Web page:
Book Of Knots - Traineater
For those of you who read my review on The Book of Knots first self-titled aka Crumble, release, none of what I'm about to tell you should shock. That's right the random coupling of talented musicians from all corners of the industry have come back together to make another album. This time in conjunction with Arclight Records, ANTI- has decided to back these freakish chords of unique metal on their latest release, Traineater.
Last time around, this band of Brooklyn, NY based musicians focused their album's concept on the nineteenth century fishing industry, and it was not near as bland and predictable as it may sound. This time around, a concept of similar historical impact bleeds from their creative juices. The quickly forgotten rust-belt ERA in cities such as Cleveland, Toledo, Detroit and Youngstown.
Let's get straight into a song worthy of introducing your friends to, Hands Of Production. A terrific up tempo on the strength of twang like bass, and devilish acoustic fretting is backed by The Book Of Knots signature violin and voice sampling work. Of course the voice sampling pays tribute to those of the aforementioned era of steel fabrication, and its workers. This song is a very fitting start to an album of unique instrumentation.
Violinist Carla Kihlstedt is the perfect vocalist for this effort, once bringing in a severely respectable set of lungs most would find comparable to that of Bjork and PJ Harvey. For instance, Where'd Mom Go, starts with an accordion and a softly spoken vocals, and other than the occasional piano key, never really goes anywhere from there. But that's truly what sets this record apart from pop America. There's no need for a format of traditional rock and writing style. The entertainment lies in your understanding for outside the box
Track eleven Salina, is a long winded bellowing of vocals, and guitars that will grab anyones short attention span with its aggressive but subtle chord changes. Red Apple Boy is something more of a traditional verse, chorus, verse stepping slightly on a sharp little tones, and a lazily sung lyricism.
The title track Traineater begins with the usual soft steps of a highly tuned lowly fretted acoustic blend, and a spoken word. The chorus is sung is gorgeous melody, and the rhythm can be easily stamped into your brain long after the song has stopped. Next up is Pray which features new labelmate, indie king, and Mr. rust-belt vocals himself, Tom Waits. Though a bit repetitive, a very enjoyable beat which may also haunt you after its conclusion.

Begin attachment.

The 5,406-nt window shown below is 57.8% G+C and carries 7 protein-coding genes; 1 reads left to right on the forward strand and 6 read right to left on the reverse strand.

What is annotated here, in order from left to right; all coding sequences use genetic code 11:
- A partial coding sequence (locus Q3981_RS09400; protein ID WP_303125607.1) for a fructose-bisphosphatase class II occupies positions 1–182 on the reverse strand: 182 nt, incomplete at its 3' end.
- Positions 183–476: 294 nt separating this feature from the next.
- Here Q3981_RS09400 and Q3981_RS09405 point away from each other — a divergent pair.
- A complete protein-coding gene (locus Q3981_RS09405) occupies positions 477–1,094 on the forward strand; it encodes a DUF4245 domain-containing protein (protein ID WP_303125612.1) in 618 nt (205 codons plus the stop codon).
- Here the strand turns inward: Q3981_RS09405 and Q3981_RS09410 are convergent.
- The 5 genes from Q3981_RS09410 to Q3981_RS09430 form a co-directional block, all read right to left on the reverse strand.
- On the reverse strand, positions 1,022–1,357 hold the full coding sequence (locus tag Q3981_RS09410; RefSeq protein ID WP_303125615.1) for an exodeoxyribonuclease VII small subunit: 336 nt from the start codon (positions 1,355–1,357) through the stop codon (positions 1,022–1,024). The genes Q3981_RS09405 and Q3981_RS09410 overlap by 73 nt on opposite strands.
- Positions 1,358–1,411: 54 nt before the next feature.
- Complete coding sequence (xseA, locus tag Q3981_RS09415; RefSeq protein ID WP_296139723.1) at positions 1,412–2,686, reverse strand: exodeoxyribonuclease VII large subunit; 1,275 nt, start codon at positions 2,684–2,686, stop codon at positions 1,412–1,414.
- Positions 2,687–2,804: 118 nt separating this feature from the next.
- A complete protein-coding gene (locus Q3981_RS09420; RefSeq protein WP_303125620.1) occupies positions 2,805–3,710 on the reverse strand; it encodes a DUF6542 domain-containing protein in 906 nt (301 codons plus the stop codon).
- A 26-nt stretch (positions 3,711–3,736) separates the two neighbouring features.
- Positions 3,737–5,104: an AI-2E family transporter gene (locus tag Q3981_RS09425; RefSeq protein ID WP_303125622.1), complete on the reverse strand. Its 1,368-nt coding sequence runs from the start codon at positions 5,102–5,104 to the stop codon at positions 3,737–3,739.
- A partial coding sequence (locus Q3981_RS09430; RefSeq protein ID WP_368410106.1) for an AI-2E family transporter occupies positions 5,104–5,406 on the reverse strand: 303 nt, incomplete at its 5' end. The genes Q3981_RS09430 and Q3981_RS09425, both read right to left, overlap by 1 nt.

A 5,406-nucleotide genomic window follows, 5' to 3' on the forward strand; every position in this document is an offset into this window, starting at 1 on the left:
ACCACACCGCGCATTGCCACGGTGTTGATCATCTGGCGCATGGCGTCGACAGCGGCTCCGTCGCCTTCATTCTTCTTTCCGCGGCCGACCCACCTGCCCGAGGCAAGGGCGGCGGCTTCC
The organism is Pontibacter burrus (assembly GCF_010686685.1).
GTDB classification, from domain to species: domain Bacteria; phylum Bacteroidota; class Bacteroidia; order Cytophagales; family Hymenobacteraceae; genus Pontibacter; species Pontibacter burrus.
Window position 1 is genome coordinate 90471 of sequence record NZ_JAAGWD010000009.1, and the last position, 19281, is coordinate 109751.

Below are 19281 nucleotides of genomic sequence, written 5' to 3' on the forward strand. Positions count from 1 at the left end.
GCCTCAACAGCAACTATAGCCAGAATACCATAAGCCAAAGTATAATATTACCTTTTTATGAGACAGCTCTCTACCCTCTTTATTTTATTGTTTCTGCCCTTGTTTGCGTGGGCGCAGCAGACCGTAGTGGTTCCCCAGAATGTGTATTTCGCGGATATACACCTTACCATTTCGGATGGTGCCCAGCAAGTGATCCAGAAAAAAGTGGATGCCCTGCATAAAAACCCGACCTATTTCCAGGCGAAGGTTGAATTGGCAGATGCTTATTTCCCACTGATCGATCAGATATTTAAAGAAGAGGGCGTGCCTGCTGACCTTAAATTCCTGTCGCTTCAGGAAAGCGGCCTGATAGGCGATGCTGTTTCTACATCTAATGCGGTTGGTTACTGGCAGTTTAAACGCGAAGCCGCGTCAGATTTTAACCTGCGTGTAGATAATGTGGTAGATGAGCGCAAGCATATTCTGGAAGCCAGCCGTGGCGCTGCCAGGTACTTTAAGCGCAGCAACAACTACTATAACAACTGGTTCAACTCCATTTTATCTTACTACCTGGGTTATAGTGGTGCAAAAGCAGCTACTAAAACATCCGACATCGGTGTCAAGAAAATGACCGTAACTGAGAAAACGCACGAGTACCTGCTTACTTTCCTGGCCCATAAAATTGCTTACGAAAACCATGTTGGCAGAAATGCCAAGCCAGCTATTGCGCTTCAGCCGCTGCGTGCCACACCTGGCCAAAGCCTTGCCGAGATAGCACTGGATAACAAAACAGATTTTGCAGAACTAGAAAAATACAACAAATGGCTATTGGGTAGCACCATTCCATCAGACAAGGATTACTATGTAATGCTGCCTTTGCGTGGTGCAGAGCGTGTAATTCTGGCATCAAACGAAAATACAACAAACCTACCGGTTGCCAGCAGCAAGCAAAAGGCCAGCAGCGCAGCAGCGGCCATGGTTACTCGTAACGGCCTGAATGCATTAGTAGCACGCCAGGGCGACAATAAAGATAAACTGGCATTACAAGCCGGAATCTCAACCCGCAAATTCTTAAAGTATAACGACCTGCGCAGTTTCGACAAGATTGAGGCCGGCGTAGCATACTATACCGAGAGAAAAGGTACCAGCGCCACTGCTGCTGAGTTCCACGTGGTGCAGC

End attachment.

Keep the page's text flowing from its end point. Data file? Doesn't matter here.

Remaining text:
For those looking for the gorky metal twinge they displayed on their first album, Pedro To Cleveland has the gorging bridges you're looking for, and a vocalist featuring of yet another grimey indie king, Mike Watts. On songs like Third Generation Pink Slip and Boomtown a new sound that I don't remember from their last can be heard. Kind of like jumbling Nine Inch Nails, and The Butthole Surfers.
As for the concept and some lyrical hints, tracks like View from the Watertower, Hewitt-Smithson and Walker Percy Evans High school feature voice samplings and spoken word contributions that may shed some light as to their message here.
Okay, it's gonna take a history buff friend of two to explain songs like The Ballard of John Henry, but The Book Of Knots have done an impressionable job once again, recording music of random and unprecedented awkwardness and belief. Like I said before, far from pop America, this is a no holds barred attempt and re-rooting metal. Worth a listen...
01. View From The Watertower
02. Hands Of Production
05. Pedro To Cleveland
06. Red Apple Boy
07. Where'd Mom Go?
08. The Ballad Of John Henry
12. Third Generation Pink Slip
14. Walker Percy Evans High School
Other guest appearances;
The Book Of Knots are;
Tony Maimone (Pere Ubu, They Might Be Giants, Bob Mould, Lucinda Williams)
Carla Kihlstedt (Tin Hat Trio, Tom Waits, Sleepytime Gorilla Museum, 2 Foot Yard)
Joel Hamilton (Elvis Costello, Unsane,Frank Black, Sparklehorse, Shiner, Players Club)
Matthias Bossi (Sleepytime Gorilla Museum, Skeleton Key, Vic Thrill)
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on 2007-06-27 hstisgod Said:
Definitely agree, psychedelic is a word I couldnt seem to come up when writing either review, though I have to say, Traineater was a lot more psychedelic than s/t. Either way, an enjoyable catalogue from a band that is follow the Star Wars theory. Their plan has always been three and out. So look for the next and alleged last album to be a huge story to sew everything together. More importantly look for that labum to mince both these together. Think Anit- got on this ship (laughing at my pun reference from the first album) just in time.
on 2007-06-27 dscanland Said:
I've just been spending some time with Traineater, the latest from Book Of Knots. I didn't really pay attention to your last review Brian but their signing with Anti- really caught my attention. Their music is fucked up and I like it. It has a lot of a psychedelic feel to it, in and out. But quite listenable when you get over it the first time. These guys are veterans and it shows itself here on Traineater. Give it a chance if you're looking for something a little different.